On bears and menstruating women

(See Cecil’s column here)

The line that struck me in this column was:

Let’s assume, just for a moment, that bears really couldn’t care less about menstruating women, and that the average woman’s period happens once every 30 days and lasts for 3 days. Statistically, then, one out of every ten women attacked by a bear would be menstruating at the time.

Is there really a reason to get panicky just because it happened once, in 1960, for 15 minutes, at the bottom of the Mariana Trench–oops, I mean once, in 1967, in Glacier National Park, for as long as it takes a bear to kill two women?

Lasts three days? Three days? THREE DAYS?

HAHAHAHhhasdfadsahhahahahhgurgleglumph. Ha.

I only wish it lasted a mere three days.

::END THREAD HIJACK::

Well, obviously, your mileage may vary. I was picking a nice, round, easy number for statistical purposes, based on experience with one wife and one daughter.

Not really. Unprovoked bear attacks–even brown/grizzly/Kodiak bears–are quite rare; statistically speaking, you’re more likely to be struck by lightning, and the fact that the women were attacked during their menstruation period may be entirely coincidental. Note also that bears are not primarily predators; when confronted with an erect human, most bears–particularly black bears–will retreat. Those who have learned to ransack campsites and forage through dumpsters may be somewhat more forward and aggressive with people, but are unlikely to challenge a group of people.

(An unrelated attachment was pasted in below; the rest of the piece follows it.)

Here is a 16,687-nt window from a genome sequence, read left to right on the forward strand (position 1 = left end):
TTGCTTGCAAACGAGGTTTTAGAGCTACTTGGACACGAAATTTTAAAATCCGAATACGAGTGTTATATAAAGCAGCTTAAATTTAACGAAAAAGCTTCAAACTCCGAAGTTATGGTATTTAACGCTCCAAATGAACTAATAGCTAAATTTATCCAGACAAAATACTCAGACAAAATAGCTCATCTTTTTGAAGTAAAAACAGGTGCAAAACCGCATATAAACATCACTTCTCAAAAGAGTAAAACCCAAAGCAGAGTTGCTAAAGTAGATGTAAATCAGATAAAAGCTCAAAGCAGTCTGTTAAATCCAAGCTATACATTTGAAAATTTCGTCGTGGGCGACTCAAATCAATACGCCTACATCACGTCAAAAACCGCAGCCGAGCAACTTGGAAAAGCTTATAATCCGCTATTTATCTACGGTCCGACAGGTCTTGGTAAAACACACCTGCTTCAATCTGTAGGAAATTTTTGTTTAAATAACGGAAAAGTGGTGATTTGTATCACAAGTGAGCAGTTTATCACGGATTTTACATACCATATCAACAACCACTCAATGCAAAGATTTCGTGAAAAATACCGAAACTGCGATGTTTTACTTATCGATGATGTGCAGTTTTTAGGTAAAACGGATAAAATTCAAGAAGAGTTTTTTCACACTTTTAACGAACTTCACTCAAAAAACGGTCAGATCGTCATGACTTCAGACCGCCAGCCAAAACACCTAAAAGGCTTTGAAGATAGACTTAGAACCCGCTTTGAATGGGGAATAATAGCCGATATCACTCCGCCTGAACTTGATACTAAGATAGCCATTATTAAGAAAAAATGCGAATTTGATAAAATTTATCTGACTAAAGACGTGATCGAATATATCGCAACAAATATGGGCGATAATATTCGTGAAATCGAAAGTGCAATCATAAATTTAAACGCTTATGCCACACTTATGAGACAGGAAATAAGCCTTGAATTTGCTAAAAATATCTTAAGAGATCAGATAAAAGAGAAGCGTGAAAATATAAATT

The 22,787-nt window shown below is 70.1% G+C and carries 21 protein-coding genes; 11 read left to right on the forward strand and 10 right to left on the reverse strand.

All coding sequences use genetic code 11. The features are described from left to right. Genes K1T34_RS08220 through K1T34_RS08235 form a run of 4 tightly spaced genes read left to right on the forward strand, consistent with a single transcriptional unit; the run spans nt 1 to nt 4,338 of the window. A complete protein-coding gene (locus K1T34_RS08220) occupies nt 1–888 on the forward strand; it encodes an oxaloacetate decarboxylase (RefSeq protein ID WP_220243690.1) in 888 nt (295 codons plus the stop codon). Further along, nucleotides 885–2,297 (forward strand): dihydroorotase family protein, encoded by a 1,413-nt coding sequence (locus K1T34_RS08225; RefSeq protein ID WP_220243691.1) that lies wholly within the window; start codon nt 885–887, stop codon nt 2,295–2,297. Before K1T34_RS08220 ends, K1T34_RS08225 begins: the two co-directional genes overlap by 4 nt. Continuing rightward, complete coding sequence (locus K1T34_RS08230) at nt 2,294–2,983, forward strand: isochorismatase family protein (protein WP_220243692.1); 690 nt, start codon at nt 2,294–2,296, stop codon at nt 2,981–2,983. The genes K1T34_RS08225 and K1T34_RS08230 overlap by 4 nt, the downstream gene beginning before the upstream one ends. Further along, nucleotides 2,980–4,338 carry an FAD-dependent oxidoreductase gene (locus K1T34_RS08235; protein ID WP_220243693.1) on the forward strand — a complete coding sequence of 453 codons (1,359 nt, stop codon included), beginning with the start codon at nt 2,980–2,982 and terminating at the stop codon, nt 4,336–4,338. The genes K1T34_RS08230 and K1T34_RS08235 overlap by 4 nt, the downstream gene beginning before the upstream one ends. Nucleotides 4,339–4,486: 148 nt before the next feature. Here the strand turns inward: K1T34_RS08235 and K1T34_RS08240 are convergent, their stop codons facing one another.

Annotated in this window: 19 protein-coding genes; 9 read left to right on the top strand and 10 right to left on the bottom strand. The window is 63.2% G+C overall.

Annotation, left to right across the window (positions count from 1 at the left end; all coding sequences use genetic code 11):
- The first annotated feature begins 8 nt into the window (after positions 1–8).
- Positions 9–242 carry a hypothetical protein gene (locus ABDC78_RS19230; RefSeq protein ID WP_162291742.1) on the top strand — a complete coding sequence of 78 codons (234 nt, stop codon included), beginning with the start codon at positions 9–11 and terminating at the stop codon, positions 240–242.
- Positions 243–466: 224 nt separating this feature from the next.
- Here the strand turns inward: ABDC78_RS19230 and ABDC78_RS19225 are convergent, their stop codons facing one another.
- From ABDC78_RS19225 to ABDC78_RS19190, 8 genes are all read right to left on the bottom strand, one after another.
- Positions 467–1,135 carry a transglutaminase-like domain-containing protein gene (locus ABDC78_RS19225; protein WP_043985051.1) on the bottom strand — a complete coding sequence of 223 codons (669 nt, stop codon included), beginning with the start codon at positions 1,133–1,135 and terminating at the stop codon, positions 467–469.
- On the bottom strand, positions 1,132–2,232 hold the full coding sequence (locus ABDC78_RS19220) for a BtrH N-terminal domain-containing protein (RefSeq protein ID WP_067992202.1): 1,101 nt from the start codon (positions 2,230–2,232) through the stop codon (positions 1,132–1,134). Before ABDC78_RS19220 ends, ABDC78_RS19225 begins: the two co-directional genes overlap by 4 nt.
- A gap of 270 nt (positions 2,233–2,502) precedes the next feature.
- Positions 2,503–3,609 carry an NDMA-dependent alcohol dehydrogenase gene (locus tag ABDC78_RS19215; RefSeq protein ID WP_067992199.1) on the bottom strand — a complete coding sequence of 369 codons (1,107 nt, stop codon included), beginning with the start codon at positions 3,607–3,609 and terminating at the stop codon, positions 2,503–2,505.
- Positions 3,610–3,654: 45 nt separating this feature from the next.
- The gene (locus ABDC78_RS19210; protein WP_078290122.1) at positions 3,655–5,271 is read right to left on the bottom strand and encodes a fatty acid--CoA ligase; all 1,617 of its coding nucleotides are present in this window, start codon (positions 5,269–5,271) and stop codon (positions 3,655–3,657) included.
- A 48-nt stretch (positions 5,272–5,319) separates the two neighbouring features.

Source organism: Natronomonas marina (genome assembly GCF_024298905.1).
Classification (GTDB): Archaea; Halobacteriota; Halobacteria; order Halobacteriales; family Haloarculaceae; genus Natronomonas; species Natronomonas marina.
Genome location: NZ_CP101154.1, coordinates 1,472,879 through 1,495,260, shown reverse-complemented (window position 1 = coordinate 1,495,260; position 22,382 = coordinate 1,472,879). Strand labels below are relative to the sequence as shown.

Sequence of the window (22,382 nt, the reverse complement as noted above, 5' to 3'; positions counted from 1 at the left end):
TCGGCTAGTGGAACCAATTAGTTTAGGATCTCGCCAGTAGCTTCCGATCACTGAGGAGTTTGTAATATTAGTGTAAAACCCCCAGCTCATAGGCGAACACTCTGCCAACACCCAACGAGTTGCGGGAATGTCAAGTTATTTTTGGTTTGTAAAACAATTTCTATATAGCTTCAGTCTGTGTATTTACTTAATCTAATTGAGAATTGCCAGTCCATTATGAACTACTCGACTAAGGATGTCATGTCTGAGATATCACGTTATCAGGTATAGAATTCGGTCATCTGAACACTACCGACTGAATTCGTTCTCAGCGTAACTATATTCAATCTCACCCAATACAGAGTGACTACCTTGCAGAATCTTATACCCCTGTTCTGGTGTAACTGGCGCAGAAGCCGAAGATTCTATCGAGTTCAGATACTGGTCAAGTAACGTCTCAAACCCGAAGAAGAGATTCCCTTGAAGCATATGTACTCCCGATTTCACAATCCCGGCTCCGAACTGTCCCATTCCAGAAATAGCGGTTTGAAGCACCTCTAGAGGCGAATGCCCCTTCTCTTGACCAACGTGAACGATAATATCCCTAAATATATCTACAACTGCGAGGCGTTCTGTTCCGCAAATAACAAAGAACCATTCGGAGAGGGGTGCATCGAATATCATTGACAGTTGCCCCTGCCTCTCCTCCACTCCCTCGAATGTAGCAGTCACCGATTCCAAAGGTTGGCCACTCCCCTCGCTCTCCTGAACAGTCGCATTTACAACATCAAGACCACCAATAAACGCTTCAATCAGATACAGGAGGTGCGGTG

But as humans we tend to look for causal links, and if they don’t exist, to synthesize them. Never mind the mass of women over the years who have not been attacked by bears while menstruating, or the (few) who have been attacked while not bleeding. This is, I believe, what is generlly called a False Discovery error in statistical analysis. For those interested in enduring the really minimal amount of math to understand why this is true, here’s a page that explains how to account for false positives and false negatives in a statistical assessment.

Stranger

The bolding was mine.

Uncle Cecil’s sources were apparently pulling his leg. Used sanitary napkins and used tampons are a popular deer lure. Deer are very curious critters, and odd things like small portable radios and human menstrual blood will bring in the deer to check them out. When I was a janitor, a fellow named Catfish would ask me for a bag of used feminine products every year just before deer season. Repelled? No.

Yes I am.

:stuck_out_tongue: :stuck_out_tongue: :stuck_out_tongue: Are you sure he wanted them for deer hunting?

I’m pretty sure. Several other hunters that I know use the same lure, though most of them get the items from girlfriends or wives. Deer have a highly developed sense of smell; that’s how they find mates in the vast forest. Human hunters often mask their own scent with the stronger scent of fox urine :eek: dribbled on the ground near the hunter.